Date of Award
Bachelor of Arts
The aim of the current study was to better understand changes in college students’ substance use habits and motivations, specifically regarding alcohol, before and during the COVID-19 pandemic. College students are deemed to be a high-risk group when it comes to substance use disorders and at risk to develop mental health disorders, and the COVID-19 pandemic has exacerbated these issues. Emerging adults’ drinking may not have changed drastically during the pandemic; however, a subset of individuals might have been more vulnerable to increased drinking. Participants consisted of junior and senior college students (N=20) between the ages of 20 and 23 years old. Each participant completed a pre-interview survey, consisting of questions related to the frequency and quantity of alcohol use before and during the pandemic, mental health care history and utilization, the Drinking Motives Questionnaire-Revised, and the DSM-5 Cross-Cutting Measure. Participants then took part in a 30-minute interview. As hypothesized, alcohol consumption decreased during the initial lockdown compared to pre-pandemic levels and then increased upon returning to campus. Also as hypothesized, participants reported increased anxiety, depression, and stress during the pandemic due to a lack of control and isolation. The findings of the current study add to our understanding of how and why an individual’s substance use patterns changed or stabilized over time and the key factors motivating those changes. This study also may help us identify ways to best provide support for students with mental health difficulties to use substances in a less risky manner.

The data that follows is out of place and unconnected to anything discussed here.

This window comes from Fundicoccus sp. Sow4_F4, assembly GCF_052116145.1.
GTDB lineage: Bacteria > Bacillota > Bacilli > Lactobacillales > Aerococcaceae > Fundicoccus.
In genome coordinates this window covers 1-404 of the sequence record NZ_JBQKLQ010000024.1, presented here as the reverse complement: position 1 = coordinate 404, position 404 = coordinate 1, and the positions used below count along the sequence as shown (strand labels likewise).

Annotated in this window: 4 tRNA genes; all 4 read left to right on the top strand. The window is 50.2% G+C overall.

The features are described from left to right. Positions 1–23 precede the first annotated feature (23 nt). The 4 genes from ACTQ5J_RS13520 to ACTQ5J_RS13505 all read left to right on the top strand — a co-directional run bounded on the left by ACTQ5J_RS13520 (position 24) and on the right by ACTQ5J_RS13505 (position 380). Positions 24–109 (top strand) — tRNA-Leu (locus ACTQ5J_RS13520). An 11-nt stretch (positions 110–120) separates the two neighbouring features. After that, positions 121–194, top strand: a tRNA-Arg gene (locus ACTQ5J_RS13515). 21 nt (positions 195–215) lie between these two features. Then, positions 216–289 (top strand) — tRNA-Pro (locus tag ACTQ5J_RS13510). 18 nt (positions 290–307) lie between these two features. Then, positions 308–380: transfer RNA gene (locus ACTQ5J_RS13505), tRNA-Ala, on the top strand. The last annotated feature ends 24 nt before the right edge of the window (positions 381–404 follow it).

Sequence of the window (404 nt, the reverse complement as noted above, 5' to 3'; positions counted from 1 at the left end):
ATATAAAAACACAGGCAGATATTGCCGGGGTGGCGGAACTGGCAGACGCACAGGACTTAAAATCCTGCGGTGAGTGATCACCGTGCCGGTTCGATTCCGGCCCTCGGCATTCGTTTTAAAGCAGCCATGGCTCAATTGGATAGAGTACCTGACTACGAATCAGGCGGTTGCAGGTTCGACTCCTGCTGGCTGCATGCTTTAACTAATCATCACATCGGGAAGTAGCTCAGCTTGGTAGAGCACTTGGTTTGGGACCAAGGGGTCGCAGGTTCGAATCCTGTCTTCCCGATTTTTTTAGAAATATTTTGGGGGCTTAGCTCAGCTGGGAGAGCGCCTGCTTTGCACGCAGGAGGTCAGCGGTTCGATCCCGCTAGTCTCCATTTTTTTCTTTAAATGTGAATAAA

Shapiro, Madelyn, "Changes in College Students' Substance Use Habits and Motivations During COVID-19". Senior Theses, Trinity College, Hartford, CT 2022.
Trinity College Digital Repository, https://digitalrepository.trincoll.edu/theses/989